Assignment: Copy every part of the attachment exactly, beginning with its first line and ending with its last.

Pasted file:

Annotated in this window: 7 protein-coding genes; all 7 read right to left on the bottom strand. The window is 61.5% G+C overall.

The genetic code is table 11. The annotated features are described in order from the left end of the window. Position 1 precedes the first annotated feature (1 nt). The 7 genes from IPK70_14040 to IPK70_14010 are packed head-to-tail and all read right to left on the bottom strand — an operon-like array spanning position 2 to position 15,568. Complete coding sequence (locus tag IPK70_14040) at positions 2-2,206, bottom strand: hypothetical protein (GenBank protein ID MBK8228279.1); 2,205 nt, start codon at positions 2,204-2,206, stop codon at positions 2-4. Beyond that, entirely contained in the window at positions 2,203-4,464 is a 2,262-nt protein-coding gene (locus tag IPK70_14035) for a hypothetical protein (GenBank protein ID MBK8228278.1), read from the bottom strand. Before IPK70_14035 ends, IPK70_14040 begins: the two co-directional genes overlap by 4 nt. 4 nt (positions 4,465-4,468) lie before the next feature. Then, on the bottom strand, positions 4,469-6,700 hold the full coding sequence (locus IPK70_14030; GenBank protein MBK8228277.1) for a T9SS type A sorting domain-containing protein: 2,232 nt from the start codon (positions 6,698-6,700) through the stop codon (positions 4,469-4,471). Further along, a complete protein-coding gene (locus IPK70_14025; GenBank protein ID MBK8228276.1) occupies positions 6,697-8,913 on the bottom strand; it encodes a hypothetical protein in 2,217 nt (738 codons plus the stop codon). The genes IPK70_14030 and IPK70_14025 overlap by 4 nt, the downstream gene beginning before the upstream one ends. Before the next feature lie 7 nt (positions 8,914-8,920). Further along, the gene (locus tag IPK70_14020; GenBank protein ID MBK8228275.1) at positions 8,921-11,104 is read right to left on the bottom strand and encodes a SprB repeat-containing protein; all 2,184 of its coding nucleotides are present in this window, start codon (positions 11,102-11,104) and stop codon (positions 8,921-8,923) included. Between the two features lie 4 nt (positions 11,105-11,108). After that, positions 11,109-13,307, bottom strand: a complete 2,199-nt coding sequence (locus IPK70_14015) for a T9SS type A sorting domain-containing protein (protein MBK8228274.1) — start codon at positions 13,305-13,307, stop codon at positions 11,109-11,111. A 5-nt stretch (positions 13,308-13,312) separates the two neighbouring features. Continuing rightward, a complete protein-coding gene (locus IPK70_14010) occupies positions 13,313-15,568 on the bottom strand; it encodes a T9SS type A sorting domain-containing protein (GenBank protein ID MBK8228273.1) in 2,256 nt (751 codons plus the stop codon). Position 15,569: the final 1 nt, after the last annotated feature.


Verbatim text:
Annotated in this window: 7 protein-coding genes; all 7 read right to left on the bottom strand. The window is 61.5% G+C overall.

The genetic code is table 11. The annotated features are described in order from the left end of the window. Position 1 precedes the first annotated feature (1 nt). The 7 genes from IPK70_14040 to IPK70_14010 are packed head-to-tail and all read right to left on the bottom strand — an operon-like array spanning position 2 to position 15,568. Complete coding sequence (locus tag IPK70_14040) at positions 2-2,206, bottom strand: hypothetical protein (GenBank protein ID MBK8228279.1); 2,205 nt, start codon at positions 2,204-2,206, stop codon at positions 2-4. Beyond that, entirely contained in the window at positions 2,203-4,464 is a 2,262-nt protein-coding gene (locus tag IPK70_14035) for a hypothetical protein (GenBank protein ID MBK8228278.1), read from the bottom strand. Before IPK70_14035 ends, IPK70_14040 begins: the two co-directional genes overlap by 4 nt. 4 nt (positions 4,465-4,468) lie before the next feature. Then, on the bottom strand, positions 4,469-6,700 hold the full coding sequence (locus IPK70_14030; GenBank protein MBK8228277.1) for a T9SS type A sorting domain-containing protein: 2,232 nt from the start codon (positions 6,698-6,700) through the stop codon (positions 4,469-4,471). Further along, a complete protein-coding gene (locus IPK70_14025; GenBank protein ID MBK8228276.1) occupies positions 6,697-8,913 on the bottom strand; it encodes a hypothetical protein in 2,217 nt (738 codons plus the stop codon). The genes IPK70_14030 and IPK70_14025 overlap by 4 nt, the downstream gene beginning before the upstream one ends. Before the next feature lie 7 nt (positions 8,914-8,920). Further along, the gene (locus tag IPK70_14020; GenBank protein ID MBK8228275.1) at positions 8,921-11,104 is read right to left on the bottom strand and encodes a SprB repeat-containing protein; all 2,184 of its coding nucleotides are present in this window, start codon (positions 11,102-11,104) and stop codon (positions 8,921-8,923) included. Between the two features lie 4 nt (positions 11,105-11,108). After that, positions 11,109-13,307, bottom strand: a complete 2,199-nt coding sequence (locus IPK70_14015) for a T9SS type A sorting domain-containing protein (protein MBK8228274.1) — start codon at positions 13,305-13,307, stop codon at positions 11,109-11,111. A 5-nt stretch (positions 13,308-13,312) separates the two neighbouring features. Continuing rightward, a complete protein-coding gene (locus IPK70_14010) occupies positions 13,313-15,568 on the bottom strand; it encodes a T9SS type A sorting domain-containing protein (GenBank protein ID MBK8228273.1) in 2,256 nt (751 codons plus the stop codon). Position 15,569: the final 1 nt, after the last annotated feature.